Kostas Valeontis: Any language needs new terms to designate all new concepts that are continuously produced within the developing subject fields. Ancient Greek and Latin will always be present in the terminology corpus of most modern languages, since not only whole words but also roots, affixes (prefixes and suffixes) as well as derivational endings from these two classical languages will always form a firm ground on which term formation is based. For example, can you imagine the English terminology without the Greek-origin word term and suffixes -ic and -oid or without the Latin-origin word concept and suffixes -tion and -al? In their everyday term formation practice, ELETO bodies (boards, committees and working groups) frequently use such elements from Ancient Greek, to designate modern concepts. It would be foolish not to utilize the tremendous derivation and compounding capabilities of the Greek language in any of its forms.
7. Mina Selimou: You have created two terminology databases TELETERM and INFORTERM that cover two of the most contemporary domains, telecommunications and information technology. Could you please tell us more about these databases?
Kostas Valeontis: Yes. Since 2003, ELETO, in cooperation with the Hellenic Telecommunications Organization (OTE), has been offering free use of TELETERM, a database of Telecommunications terms produced by ELETO’s collective member MOTO (Permanent Group for Telecommunications Terminology). MOTO has been continually operating since 1989 and has produced a large number of Greek telecommunications terms. Since 2001, ELETO also has been cooperating with the Athens University of Economics and Business in offering, on the Internet, free use of INFORTERM, a database of Information Technology terms produced by ELETO’s collective member ELOT/TE48/OE1 (Information Technology Terminology). Both groups have produced many Hellenic Standards published by ELOT.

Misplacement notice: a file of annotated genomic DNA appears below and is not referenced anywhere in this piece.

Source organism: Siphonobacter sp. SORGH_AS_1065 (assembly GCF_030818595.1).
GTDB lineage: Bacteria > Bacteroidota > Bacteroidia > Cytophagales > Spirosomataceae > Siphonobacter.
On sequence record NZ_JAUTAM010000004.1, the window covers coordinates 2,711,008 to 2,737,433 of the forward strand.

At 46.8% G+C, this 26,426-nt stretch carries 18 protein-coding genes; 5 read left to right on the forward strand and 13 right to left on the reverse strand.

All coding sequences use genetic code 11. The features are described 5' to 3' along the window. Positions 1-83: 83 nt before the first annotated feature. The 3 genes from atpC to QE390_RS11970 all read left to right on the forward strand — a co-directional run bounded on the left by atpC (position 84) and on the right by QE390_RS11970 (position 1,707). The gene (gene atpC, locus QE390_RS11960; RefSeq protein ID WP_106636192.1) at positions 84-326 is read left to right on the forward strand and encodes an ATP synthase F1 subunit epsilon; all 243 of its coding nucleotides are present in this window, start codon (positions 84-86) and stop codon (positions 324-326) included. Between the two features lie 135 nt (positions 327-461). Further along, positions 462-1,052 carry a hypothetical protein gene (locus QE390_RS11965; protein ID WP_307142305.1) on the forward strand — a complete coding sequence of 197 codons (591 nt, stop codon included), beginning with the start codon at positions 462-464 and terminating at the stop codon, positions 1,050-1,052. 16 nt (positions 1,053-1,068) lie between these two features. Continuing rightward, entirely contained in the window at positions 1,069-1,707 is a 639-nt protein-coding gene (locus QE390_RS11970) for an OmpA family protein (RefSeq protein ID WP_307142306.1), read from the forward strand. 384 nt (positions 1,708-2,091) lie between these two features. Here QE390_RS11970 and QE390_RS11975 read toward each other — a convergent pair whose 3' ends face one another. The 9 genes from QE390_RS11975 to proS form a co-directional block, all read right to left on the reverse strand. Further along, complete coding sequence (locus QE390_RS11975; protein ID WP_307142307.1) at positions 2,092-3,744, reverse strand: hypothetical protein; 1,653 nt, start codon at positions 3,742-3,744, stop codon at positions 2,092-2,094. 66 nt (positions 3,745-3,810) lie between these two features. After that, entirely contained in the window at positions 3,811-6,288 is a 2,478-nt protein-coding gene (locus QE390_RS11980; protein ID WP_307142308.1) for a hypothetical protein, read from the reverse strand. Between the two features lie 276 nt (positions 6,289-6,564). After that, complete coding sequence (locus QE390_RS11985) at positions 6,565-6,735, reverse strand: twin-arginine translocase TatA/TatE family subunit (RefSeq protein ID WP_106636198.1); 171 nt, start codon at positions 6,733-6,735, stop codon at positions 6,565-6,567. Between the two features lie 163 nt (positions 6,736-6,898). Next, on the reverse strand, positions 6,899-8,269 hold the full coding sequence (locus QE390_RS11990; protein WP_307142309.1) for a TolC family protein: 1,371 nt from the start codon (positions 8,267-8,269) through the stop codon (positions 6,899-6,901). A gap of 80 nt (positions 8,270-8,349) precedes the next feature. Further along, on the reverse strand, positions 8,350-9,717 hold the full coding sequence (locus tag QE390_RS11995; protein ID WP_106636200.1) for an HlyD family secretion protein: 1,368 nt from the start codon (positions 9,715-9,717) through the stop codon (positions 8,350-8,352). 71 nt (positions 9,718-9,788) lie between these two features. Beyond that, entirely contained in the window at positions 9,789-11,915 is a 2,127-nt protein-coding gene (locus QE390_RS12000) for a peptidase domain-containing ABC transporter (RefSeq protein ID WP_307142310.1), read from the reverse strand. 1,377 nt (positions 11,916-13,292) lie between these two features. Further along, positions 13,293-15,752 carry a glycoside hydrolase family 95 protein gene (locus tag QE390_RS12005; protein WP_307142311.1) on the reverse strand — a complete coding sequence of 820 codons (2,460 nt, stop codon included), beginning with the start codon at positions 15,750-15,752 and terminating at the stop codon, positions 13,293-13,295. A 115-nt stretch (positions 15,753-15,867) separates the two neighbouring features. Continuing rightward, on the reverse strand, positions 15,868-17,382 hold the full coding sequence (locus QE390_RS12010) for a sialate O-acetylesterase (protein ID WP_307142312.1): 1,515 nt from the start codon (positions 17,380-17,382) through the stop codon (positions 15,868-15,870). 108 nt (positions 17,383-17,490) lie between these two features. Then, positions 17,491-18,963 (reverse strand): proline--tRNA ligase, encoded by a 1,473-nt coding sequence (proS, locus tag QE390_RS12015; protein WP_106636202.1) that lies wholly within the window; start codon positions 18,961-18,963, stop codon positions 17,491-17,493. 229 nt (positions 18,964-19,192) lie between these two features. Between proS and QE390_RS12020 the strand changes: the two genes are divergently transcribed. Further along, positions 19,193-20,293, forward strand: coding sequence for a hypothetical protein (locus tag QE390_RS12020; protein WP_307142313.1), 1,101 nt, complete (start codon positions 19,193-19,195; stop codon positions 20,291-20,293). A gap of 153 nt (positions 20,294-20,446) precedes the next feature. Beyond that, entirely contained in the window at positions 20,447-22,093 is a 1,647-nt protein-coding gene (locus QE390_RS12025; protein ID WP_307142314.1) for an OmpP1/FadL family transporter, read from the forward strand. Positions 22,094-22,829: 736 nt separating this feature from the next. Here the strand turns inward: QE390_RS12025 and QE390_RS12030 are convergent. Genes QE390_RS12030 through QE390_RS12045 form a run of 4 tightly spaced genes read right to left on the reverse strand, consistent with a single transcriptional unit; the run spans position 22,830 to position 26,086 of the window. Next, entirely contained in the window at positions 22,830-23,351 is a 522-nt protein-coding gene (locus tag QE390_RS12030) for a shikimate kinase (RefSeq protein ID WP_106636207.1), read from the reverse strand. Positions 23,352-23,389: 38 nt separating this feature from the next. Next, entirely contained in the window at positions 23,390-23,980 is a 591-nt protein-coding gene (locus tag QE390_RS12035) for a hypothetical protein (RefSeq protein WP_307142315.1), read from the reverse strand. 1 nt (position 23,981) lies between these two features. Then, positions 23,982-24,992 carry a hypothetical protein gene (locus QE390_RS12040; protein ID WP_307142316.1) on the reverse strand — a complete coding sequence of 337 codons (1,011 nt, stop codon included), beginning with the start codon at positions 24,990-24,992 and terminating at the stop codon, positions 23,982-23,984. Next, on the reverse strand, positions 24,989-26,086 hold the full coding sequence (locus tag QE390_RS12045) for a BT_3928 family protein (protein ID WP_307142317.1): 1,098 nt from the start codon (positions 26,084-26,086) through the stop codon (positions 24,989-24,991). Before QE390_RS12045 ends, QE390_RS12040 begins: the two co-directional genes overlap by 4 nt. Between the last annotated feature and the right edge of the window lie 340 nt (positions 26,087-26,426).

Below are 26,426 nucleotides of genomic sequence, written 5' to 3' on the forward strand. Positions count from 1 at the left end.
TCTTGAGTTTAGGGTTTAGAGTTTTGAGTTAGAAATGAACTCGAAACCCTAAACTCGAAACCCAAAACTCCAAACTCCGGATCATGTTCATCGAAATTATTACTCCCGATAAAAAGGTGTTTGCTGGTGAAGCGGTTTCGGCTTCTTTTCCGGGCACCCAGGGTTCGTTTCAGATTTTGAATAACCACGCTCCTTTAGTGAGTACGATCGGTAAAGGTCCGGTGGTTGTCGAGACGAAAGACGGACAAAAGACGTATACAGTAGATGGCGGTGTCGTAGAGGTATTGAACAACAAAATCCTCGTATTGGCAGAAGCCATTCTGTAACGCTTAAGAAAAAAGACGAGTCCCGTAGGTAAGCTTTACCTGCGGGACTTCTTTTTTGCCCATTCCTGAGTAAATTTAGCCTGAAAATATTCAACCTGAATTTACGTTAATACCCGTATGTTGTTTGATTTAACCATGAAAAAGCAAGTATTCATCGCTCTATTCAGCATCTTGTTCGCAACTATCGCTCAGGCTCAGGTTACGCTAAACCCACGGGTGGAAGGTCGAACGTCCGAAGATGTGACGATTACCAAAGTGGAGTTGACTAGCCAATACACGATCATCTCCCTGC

I have personally created and manage both databases, but their content is the outcome of persistent and consistent teamwork. Without the members’ eagerness, love for knowledge and language, and their uninterrupted participation in the meetings of the two groups, this result would have never been achieved. Terms will continue to emerge in the domains of telecommunications and IT since both fields are under continuous development.
8. Mina Selimou: Which domains lack terminological attention nowadays?
Kostas Valeontis: There are, unfortunately, lots of domains that need terminological attention as far as the Greek language is concerned. Hundreds of thousands of concepts in the EU Interactive Terminology for Europe (IATE) have not been designated with Greek equivalent terms. This means that in many subject fields of EU activities there have not been standardized and adopted Greek terms. ELETO had actively participated (1999–2000) in planning the “National Programme for Terminological Coordination” (EPOS), a programme that would produce about 600.000 standardized Greek terms, from 180 subject fields. EPOS was submitted to the 3rd Community Support Frame for funding, but, unfortunately, was not approved.